CatchAFyah Caribbean Feminist Network recently launched a Call to Action against homophobia & transphobia. We called on our communities to recognise everyone’s right to be, to condemn violence and celebrate life collectively on August 19.
CODE RED for gender justice! and Groundation Grenada used their social media platforms to distribute the call.
Here’s a report of some of the activities that took place:
Jamaica: Immediately after the murder of transgender teen, Dwayne “Gully Queen” Jones, Quality of Citizenship Jamaica held a popular action themed Everyone Has The RIght to Be in Emancipation Park (click for photos). They followed up that action with a a social media breakout entitled: “Action, Not Words”. In their press release, they had this to say about the event:
Our hope is that this event will instigate action on the part of our Governments with respect to acknowledging the human rights of this marginalized population and implementing further measures to protect them. We look forward to your active participation and implore you to engage others so that we might have a successful event with comprehensive commentary, which includes the voices and opinions of us all.
Grenada: The launch of the Gender Issue of Complexed Magazine coincided with the Call to Action. Groundation Grenada and Youth Advocacy Movement hosted a film screening of “Gun Hill Road”, featuring a Caribbean family living in the Bronx, New York. In the film, a hardened ex-con returns to his family and struggles to stay on the right side of the law as his overburdened wife guards a sensitive secret about their 16-year-old son, Michael. The film centers on Michael’s story as a transgender youth.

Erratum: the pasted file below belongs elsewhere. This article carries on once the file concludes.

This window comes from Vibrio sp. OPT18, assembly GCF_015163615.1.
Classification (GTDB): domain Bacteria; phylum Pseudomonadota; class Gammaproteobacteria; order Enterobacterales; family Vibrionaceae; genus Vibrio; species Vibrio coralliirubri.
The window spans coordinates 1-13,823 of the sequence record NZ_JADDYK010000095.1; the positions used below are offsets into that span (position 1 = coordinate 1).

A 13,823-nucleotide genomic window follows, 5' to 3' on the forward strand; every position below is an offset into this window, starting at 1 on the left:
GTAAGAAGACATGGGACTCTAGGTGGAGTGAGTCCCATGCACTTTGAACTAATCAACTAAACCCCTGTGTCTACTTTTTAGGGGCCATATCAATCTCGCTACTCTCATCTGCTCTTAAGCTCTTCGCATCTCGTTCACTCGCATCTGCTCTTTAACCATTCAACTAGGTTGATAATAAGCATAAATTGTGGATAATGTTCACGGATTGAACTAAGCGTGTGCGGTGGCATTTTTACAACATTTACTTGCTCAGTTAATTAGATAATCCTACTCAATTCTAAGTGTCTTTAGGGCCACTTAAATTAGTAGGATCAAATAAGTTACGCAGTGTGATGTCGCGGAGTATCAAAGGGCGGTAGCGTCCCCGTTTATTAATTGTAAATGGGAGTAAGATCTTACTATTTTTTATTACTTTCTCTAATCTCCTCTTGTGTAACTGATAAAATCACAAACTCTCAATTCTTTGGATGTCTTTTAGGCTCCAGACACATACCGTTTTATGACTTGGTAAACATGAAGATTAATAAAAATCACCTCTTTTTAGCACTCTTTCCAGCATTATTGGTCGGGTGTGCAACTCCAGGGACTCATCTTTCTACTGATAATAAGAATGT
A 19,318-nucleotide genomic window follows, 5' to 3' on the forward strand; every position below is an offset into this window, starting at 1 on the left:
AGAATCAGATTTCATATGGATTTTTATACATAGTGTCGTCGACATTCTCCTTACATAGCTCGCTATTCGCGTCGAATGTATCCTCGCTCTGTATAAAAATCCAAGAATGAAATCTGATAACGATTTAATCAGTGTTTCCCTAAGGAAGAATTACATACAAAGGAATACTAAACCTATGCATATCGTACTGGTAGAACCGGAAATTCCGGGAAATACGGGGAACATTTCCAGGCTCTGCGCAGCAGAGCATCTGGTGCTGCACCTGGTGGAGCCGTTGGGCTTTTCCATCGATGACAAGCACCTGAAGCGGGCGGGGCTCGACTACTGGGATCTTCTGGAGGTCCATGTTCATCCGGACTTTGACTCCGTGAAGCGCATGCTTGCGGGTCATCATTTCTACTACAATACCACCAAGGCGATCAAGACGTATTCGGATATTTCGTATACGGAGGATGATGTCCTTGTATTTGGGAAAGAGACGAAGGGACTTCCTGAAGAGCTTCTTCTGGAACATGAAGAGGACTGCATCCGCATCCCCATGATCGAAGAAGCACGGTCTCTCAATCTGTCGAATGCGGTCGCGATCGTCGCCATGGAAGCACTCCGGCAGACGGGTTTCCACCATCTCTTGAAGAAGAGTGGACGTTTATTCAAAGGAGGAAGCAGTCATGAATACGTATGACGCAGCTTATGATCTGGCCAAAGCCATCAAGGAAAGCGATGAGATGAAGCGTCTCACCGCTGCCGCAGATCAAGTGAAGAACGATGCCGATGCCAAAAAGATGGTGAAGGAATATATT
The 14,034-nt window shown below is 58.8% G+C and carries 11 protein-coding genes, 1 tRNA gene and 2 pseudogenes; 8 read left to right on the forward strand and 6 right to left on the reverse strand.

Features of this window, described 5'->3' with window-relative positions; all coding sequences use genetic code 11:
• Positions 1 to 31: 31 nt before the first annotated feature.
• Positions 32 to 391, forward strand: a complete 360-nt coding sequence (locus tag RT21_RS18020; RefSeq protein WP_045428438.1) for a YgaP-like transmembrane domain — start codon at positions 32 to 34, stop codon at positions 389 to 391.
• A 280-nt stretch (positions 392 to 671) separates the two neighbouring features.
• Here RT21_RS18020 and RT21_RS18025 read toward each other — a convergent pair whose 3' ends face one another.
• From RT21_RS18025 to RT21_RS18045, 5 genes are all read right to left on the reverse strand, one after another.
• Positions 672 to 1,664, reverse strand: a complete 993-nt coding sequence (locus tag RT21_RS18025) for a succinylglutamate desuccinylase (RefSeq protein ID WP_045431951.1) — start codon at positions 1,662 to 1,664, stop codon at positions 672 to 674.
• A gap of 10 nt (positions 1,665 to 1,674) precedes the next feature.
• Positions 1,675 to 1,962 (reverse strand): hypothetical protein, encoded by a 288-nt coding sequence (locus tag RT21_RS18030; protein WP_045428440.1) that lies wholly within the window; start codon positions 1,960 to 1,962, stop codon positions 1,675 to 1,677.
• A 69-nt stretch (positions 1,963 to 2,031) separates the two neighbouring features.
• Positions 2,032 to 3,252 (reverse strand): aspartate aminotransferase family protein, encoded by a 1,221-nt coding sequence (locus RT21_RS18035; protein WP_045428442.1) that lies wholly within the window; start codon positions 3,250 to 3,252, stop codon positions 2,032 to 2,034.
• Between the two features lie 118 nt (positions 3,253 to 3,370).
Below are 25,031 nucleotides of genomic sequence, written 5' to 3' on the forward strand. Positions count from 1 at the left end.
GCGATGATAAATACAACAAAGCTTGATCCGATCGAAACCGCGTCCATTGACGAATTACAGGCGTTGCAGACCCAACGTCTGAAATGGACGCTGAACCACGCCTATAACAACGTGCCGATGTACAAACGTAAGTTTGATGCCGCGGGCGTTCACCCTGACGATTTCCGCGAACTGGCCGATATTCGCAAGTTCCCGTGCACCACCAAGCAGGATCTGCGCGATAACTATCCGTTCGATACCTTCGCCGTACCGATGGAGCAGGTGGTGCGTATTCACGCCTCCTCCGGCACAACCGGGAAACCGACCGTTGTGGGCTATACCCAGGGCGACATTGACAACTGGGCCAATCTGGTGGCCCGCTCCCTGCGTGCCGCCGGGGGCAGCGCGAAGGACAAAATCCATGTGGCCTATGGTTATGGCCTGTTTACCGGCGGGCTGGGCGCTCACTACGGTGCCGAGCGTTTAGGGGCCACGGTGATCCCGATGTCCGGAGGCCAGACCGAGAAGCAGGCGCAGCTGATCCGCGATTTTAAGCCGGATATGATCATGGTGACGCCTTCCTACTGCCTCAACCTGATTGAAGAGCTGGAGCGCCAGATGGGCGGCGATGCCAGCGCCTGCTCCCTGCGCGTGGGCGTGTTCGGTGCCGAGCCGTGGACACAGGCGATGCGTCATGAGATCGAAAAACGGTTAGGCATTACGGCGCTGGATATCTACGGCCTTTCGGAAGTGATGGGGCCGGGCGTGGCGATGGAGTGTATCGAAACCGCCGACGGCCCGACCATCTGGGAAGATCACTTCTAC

Guyana: Activists hosted a speak out/action event. Read reflections from Vidyaratha Kissoon and Sherlina Nageer. The event was also widely covered in the press with reports on the testimonies of persons living with disabilities, LGBT rights activists and families who had lost loved ones to violence:
Colleen Mc Ewan of the GuyBow organisation opened with a plea for personal action against violence of all forms. She made specific reference to the recent deaths of transgender individuals. Dellon Melville, whose body was discovered earlier this month in Mocha Village, three days after he went missing, was the most recent of such deaths.
Trinidad & Tobago: CARICOM Can Do It is a social media project started by Stephanie Leitch of WOMANTRA. It features photos of diverse Caribbean people showing off their national colours and using “the tagline “We Can Do It.” It is an attempt to lobby CARICOM governments to take a clear position on homophobic and transphobic violence. Contributors are asked to wear their flags as a head tie and pump their muscles for peace.” Check out this high impact popular action here and be sure to contribute!
CAISO also hosted a Dwayne Jones movie night which was well-attended.
Want to participate? It’s not too late. Organise a local event wherever you are, share the Call to Action, email us with details of your event and upload photos to the CatchAFyah Flickr pool.
Stay with us for details of other events in the region. A Belize event is upcoming. We’re still planning the Barbados event, email us at redforgender [at] gmail [dot] com if you want to be involved.